w w w. j a c k s o n k e l l y. c o m 17 Yes. Tax credits will be available to eligible U.S. citizens and legal immigrants who purchase coverage in the new health insurance exchanges and who have income up to 400% of the federal poverty level ($45,960 for an individual and $94,200 for a family of four in 2013).
w w w. j a c k s o n k e l l y. c o m Will the ACA create a new government-run insurance plan to be offered along with private plans?
w w w. j a c k s o n k e l l y. c o m 19 No. The law does not create a new government-run health insurance plan. The existing Medicaid program will be expanded to cover low-income people, government regulation of the health insurance industry will be increased, and tax credits will be provided to make private health insurance more affordable.
w w w. j a c k s o n k e l l y. c o m Will the ACA create health insurance exchanges or marketplaces where small businesses and people who don’t get coverage through their employers can shop for insurance and compare prices and benefits?
w w w. j a c k s o n k e l l y. c o m 21 Yes.
w w w. j a c k s o n k e l l y. c o m Will the ACA require employers with 50 or more employees to pay a fine if they don’t offer health insurance?
w w w. j a c k s o n k e l l y. c o m 23 Yes!
w w w. j a c k s o n k e l l y. c o m 24 Relevant Questions How many employees does your organization have? Is your organization self-funded or insured? How many of you are part of a multi- employer plan? How many of you have a CBA governing benefits? Does your organization have a third party administer your record-keeping or do you do it in-house?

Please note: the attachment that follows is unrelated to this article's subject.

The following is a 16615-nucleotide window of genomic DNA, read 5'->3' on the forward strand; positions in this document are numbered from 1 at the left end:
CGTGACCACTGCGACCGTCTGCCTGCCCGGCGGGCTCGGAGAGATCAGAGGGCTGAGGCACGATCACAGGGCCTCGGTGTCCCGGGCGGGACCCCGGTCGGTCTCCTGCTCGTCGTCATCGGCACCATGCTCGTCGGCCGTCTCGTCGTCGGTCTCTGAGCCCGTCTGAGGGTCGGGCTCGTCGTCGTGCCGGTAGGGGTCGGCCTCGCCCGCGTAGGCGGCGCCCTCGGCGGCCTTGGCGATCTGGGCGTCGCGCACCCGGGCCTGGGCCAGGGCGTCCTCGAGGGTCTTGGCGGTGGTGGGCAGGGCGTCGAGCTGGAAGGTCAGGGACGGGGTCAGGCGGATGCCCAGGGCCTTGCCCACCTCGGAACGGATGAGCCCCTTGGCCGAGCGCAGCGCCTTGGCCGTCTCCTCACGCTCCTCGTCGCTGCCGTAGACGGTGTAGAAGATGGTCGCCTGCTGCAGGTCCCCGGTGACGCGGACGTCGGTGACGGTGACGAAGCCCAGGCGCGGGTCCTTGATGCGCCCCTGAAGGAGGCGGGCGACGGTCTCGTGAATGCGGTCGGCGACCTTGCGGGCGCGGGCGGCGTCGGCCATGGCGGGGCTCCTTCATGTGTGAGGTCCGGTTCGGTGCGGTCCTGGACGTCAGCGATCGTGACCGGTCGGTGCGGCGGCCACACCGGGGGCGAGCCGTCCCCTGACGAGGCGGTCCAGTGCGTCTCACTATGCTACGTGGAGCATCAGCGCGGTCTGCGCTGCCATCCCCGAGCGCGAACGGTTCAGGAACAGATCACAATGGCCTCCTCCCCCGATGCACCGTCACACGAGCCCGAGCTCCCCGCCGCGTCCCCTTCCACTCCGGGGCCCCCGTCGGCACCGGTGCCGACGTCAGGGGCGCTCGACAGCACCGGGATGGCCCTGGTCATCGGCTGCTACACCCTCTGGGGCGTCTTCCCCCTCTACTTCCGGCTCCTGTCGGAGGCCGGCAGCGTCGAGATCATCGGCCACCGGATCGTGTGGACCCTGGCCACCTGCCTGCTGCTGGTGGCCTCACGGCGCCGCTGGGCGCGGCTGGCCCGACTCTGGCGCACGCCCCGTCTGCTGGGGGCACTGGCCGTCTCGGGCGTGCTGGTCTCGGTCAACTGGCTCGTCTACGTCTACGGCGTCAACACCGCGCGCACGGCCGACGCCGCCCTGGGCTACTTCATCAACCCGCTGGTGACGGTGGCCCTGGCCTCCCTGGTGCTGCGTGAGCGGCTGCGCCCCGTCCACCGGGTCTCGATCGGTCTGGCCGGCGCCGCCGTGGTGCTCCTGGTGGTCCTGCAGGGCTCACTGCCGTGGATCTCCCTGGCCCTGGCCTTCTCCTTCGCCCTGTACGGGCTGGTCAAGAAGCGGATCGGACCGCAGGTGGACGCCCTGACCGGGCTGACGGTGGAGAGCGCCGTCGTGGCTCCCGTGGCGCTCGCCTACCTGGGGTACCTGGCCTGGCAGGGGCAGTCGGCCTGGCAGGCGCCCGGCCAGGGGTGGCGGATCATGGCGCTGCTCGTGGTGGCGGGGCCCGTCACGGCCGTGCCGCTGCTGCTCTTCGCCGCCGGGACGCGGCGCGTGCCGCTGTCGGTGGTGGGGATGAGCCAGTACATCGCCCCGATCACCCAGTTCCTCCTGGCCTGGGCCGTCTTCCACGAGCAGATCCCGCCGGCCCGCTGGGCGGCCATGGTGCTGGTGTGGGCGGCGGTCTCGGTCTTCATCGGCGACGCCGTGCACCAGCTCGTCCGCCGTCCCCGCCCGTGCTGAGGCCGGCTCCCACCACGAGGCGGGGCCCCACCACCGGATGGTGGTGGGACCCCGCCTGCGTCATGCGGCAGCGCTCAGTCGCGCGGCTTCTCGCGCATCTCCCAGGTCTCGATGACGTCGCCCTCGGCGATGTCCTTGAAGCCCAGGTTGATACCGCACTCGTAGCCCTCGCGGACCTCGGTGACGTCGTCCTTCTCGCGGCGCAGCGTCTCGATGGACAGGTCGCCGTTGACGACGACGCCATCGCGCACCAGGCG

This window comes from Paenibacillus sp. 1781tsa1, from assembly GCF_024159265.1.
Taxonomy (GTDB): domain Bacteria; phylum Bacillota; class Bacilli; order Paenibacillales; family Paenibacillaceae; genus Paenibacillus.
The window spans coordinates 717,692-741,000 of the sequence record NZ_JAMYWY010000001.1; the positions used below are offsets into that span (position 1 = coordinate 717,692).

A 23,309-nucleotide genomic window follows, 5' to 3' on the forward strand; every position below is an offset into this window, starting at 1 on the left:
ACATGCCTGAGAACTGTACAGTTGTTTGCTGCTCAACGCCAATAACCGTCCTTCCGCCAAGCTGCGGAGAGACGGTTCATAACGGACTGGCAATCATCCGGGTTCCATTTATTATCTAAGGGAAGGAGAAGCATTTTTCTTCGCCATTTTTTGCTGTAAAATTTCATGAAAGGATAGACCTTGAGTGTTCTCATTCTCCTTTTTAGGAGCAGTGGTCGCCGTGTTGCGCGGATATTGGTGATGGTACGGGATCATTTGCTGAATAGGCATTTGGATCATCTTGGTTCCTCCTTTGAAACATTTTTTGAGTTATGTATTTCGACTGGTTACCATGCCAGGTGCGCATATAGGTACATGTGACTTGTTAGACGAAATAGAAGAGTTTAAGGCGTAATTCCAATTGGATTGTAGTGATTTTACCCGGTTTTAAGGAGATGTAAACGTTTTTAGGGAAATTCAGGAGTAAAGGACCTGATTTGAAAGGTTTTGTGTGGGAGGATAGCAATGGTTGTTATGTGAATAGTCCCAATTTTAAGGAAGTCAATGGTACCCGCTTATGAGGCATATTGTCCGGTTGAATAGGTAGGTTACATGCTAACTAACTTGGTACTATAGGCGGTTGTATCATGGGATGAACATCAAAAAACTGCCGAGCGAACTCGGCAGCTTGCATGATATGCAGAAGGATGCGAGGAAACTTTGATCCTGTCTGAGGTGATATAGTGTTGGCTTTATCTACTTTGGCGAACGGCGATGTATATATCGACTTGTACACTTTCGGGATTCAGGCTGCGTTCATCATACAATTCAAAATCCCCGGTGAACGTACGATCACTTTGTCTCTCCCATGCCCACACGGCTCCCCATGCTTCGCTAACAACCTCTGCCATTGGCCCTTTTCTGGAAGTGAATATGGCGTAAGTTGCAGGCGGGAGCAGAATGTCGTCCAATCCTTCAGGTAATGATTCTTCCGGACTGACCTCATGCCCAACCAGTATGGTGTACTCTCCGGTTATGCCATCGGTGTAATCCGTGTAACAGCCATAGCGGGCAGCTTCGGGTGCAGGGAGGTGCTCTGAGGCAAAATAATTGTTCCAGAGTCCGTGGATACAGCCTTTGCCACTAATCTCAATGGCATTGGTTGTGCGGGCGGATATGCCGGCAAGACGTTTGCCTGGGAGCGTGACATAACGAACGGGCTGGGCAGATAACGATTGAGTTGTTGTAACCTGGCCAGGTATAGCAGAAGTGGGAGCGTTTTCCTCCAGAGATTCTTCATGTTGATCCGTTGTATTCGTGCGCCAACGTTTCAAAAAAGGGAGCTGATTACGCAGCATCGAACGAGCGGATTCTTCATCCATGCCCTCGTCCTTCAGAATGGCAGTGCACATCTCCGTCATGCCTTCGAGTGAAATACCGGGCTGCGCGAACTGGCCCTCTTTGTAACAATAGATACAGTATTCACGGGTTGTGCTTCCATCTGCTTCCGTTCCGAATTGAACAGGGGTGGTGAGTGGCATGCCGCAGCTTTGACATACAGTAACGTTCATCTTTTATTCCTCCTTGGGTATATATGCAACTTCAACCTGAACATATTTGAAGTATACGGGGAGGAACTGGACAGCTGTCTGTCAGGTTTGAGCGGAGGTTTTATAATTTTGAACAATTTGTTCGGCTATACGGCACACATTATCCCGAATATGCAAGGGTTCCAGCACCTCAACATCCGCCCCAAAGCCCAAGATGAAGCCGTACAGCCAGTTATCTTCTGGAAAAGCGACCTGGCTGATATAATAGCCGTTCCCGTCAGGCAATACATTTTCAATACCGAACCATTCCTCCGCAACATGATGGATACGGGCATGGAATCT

w w w. j a c k s o n k e l l y. c o m 25 Overview of ACA Health care reforms 2 waves of reforms for group health plans Health care exchanges Individual mandate Employer play or pay mandate Tax provisions
w w w. j a c k s o n k e l l y. c o m 26 Immediate Health Care Reform - Wave #1 of Health Reforms Changes effective 2010 Change in “dependent” definition for purposes of health plan tax exclusions (“child” through age 26) Changes effective January 1, 2011 Limits on OTC benefits W-2 reporting for cost of coverage (first report in 2012) Changes effective January 1, 2013 Loss of Medicare Part D retiree subsidy deduction $2500 cap on FSA salary reductions Changes generally effective January 1, Wave #2 of Health Reforms Individual mandate Employer play or pay requirement Employer Coverage Reporting (first report in 2015 for 2014) Free Choice Vouchers Exchange Changes Effective in 2018 “Cadillac Plan” 40% excise tax Implementation Timeline
w w w. j a c k s o n k e l l y. c o m 27 Liability for failing to comply with reforms is same as violating HIPAA portability under ERISA/Code -Specific performance under ERISA -$100/day penalty under IRC and HIPAA -Mandatory Self-Reporting and excise tax for violations (Form 8928) The reforms do not apply to: -Excepted Benefits (such as unbundled dental, vision, Health FSA) -Stand alone retiree plans
w w w. j a c k s o n k e l l y. c o m 28 What happened to auto-enrollment for employers with more than 200 employees? Effective date? Provision has no separate effective date, so general rule that effective date is date of enactment would seem to control But FAQ guidance confirms that compliance is delayed until regulations are issued What plans does it apply to? Excepted benefits? Likely not.
w w w. j a c k s o n k e l l y. c o m Changes Health FSA salary reductions limited to $2,500 each year –The cap is indexed to the CPI starting in 2014 Deduction previously permitted for amounts allocable to the Medicare Part D subsidy for prescription drug plans is eliminated